Start Levels determine the start order of bundles (not services). There are two types of start levels in an OSGi system. The system start level and the bundle start level (set for each bundle). The default start level of an OSGi system will be 1 (this is called the beginning start level and can be configured) and the bundles installed in an OSGi system will use the default start level when they are installed unless this is changed manually. An OSGi system has a current level (called the active start level) which determines the bundles which are allowed to be started. If a bundle has a start level higher than the active start level it will not start when the OSGi system starts up and it will not start if given a manual start command. If the active start level increases to be greater than or equal to the level of the bundle it will be started. Likewise, if the active start level changes to be below the level of a bundle, it will be shutdown.
Here are a few points about start levels that were not completely obvious to me:
- The bundles at a given start level will all have their start() method completely executed before any bundles at a higher level are started. Start order within the start level is indeterminate.
- When the active start level is changed, the system will move in increments of 1 until the desired level is reached. For example, from 5 to 10 means the system will do 6, 7, 8, 9, and finally 10.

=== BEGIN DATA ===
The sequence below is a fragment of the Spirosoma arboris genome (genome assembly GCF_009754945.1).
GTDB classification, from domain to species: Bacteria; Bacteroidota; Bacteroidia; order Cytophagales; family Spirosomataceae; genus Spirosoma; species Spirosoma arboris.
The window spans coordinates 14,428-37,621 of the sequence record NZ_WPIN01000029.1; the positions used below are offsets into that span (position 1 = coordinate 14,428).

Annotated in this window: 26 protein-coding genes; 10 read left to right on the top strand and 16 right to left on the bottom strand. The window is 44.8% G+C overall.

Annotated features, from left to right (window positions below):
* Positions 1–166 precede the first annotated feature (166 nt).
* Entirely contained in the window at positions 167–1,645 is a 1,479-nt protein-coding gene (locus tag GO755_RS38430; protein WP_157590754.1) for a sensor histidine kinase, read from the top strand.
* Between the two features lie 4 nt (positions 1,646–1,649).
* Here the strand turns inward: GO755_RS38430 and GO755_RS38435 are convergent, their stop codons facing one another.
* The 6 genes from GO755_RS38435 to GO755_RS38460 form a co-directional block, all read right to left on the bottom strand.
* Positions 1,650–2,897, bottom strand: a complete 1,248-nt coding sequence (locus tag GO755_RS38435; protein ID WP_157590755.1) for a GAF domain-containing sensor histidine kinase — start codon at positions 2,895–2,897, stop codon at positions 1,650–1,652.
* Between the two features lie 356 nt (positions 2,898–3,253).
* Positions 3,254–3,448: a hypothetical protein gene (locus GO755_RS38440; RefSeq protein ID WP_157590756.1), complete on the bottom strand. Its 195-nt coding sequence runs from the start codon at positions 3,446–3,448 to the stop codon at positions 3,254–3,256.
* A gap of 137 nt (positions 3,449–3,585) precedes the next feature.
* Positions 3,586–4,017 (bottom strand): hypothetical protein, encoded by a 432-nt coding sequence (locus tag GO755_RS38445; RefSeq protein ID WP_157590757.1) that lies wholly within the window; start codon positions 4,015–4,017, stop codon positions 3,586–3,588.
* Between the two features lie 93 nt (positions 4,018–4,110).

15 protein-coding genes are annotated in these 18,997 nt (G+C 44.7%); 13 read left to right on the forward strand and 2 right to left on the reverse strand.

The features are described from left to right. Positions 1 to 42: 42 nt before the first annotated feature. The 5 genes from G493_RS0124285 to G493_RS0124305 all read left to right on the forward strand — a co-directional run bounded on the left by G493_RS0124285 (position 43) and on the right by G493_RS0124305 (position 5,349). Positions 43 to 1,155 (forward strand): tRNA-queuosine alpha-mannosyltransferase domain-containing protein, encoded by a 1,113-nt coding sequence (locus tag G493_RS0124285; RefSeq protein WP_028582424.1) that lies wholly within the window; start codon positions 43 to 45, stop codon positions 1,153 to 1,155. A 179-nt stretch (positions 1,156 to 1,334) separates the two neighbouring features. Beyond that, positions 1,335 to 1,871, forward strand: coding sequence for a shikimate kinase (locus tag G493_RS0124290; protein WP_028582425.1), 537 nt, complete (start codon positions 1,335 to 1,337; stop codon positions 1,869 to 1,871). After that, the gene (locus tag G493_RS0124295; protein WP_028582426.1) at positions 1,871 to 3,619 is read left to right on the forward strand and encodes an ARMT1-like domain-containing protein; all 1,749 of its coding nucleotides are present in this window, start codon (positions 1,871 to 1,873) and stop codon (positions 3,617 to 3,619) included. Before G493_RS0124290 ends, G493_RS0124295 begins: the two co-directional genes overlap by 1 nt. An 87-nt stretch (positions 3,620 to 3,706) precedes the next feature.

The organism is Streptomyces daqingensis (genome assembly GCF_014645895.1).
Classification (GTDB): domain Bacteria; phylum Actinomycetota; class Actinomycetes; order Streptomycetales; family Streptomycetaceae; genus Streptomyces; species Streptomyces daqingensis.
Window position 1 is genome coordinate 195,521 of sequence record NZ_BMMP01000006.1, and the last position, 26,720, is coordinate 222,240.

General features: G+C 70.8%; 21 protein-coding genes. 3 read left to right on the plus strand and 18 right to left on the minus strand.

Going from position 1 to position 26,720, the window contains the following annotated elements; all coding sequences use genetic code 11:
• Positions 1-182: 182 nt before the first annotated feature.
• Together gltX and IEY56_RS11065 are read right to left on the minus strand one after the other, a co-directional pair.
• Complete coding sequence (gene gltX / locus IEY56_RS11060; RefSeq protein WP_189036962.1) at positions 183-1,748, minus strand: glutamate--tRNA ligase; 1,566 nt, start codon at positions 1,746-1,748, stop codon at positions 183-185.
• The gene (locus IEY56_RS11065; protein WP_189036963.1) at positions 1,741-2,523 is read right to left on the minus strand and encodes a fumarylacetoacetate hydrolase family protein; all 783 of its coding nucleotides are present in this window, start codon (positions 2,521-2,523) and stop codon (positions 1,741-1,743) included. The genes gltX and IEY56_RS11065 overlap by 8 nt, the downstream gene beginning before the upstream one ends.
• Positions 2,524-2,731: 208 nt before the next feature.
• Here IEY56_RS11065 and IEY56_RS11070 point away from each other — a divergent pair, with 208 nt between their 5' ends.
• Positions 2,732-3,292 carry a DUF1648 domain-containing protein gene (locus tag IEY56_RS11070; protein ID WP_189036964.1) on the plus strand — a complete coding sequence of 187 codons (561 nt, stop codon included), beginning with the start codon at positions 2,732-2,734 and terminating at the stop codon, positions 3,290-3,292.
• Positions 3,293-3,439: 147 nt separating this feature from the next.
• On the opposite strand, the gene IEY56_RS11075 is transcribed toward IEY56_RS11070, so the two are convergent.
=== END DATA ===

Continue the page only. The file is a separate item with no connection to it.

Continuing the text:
- If the start level is changed many times rapidly it must completely reach all requested levels in sequence. The system will not give up on level 3 if it was requested and has not been reached yet just because level 15 was requested while it was moving to level 3.
- The system bundle is always located at start level 0. This cannot be changed.
- Start level should NOT be used as a way to control service startup order. This is considered a programming error in OSGi as service start orders are not guaranteed and services may come and go at will.
- Start level can be used as a way to reduce load on a system by setting non-critical parts as high start levels. This allows the level to be reduced in order to reduce the load and shutdown non-critical services and bundles.
- OSGi has a compatibility mode which forces all bundles to use start level 1 (this is a good way to check to make sure you are not depending on the start levels as a way to ensure service start order).
The OSGi spec (section 8, page 2o3) has more details about start levels.